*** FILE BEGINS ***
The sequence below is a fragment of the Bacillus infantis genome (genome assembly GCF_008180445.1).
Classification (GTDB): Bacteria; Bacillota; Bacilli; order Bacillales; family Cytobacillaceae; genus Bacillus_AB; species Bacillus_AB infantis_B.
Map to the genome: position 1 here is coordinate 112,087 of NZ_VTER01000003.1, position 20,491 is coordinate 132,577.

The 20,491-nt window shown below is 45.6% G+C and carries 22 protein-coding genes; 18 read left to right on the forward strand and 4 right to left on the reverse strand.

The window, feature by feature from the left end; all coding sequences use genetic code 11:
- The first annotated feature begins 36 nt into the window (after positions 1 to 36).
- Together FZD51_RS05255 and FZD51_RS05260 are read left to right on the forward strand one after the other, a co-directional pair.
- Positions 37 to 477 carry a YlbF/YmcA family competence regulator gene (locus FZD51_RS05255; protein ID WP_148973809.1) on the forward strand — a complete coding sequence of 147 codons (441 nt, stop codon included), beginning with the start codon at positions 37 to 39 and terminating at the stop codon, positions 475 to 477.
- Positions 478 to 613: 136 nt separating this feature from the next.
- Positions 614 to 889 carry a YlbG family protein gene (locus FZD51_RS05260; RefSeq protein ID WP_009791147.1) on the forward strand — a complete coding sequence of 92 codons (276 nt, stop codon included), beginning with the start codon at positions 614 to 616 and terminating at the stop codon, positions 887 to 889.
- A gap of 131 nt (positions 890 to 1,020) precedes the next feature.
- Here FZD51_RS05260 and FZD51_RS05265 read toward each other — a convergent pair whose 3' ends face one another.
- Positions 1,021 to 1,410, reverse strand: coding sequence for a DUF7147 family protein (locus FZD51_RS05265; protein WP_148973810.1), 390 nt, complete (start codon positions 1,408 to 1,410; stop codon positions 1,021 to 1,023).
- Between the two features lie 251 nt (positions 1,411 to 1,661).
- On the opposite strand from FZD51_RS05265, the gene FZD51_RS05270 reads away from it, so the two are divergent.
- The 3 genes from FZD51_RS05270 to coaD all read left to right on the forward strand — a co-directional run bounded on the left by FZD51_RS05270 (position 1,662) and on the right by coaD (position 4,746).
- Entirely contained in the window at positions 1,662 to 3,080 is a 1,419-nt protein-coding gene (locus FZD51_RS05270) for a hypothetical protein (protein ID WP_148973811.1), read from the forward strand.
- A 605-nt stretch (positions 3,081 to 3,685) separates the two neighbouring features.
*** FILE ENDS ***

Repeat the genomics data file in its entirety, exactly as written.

The sequence below is a fragment of the Bacillus infantis genome (genome assembly GCF_008180445.1).
Classification (GTDB): Bacteria; Bacillota; Bacilli; order Bacillales; family Cytobacillaceae; genus Bacillus_AB; species Bacillus_AB infantis_B.
Map to the genome: position 1 here is coordinate 112,087 of NZ_VTER01000003.1, position 20,491 is coordinate 132,577.

The 20,491-nt window shown below is 45.6% G+C and carries 22 protein-coding genes; 18 read left to right on the forward strand and 4 right to left on the reverse strand.

The window, feature by feature from the left end; all coding sequences use genetic code 11:
- The first annotated feature begins 36 nt into the window (after positions 1 to 36).
- Together FZD51_RS05255 and FZD51_RS05260 are read left to right on the forward strand one after the other, a co-directional pair.
- Positions 37 to 477 carry a YlbF/YmcA family competence regulator gene (locus FZD51_RS05255; protein ID WP_148973809.1) on the forward strand — a complete coding sequence of 147 codons (441 nt, stop codon included), beginning with the start codon at positions 37 to 39 and terminating at the stop codon, positions 475 to 477.
- Positions 478 to 613: 136 nt separating this feature from the next.
- Positions 614 to 889 carry a YlbG family protein gene (locus FZD51_RS05260; RefSeq protein ID WP_009791147.1) on the forward strand — a complete coding sequence of 92 codons (276 nt, stop codon included), beginning with the start codon at positions 614 to 616 and terminating at the stop codon, positions 887 to 889.
- A gap of 131 nt (positions 890 to 1,020) precedes the next feature.
- Here FZD51_RS05260 and FZD51_RS05265 read toward each other — a convergent pair whose 3' ends face one another.
- Positions 1,021 to 1,410, reverse strand: coding sequence for a DUF7147 family protein (locus FZD51_RS05265; protein WP_148973810.1), 390 nt, complete (start codon positions 1,408 to 1,410; stop codon positions 1,021 to 1,023).
- Between the two features lie 251 nt (positions 1,411 to 1,661).
- On the opposite strand from FZD51_RS05265, the gene FZD51_RS05270 reads away from it, so the two are divergent.
- The 3 genes from FZD51_RS05270 to coaD all read left to right on the forward strand — a co-directional run bounded on the left by FZD51_RS05270 (position 1,662) and on the right by coaD (position 4,746).
- Entirely contained in the window at positions 1,662 to 3,080 is a 1,419-nt protein-coding gene (locus FZD51_RS05270) for a hypothetical protein (protein ID WP_148973811.1), read from the forward strand.
- A 605-nt stretch (positions 3,081 to 3,685) separates the two neighbouring features.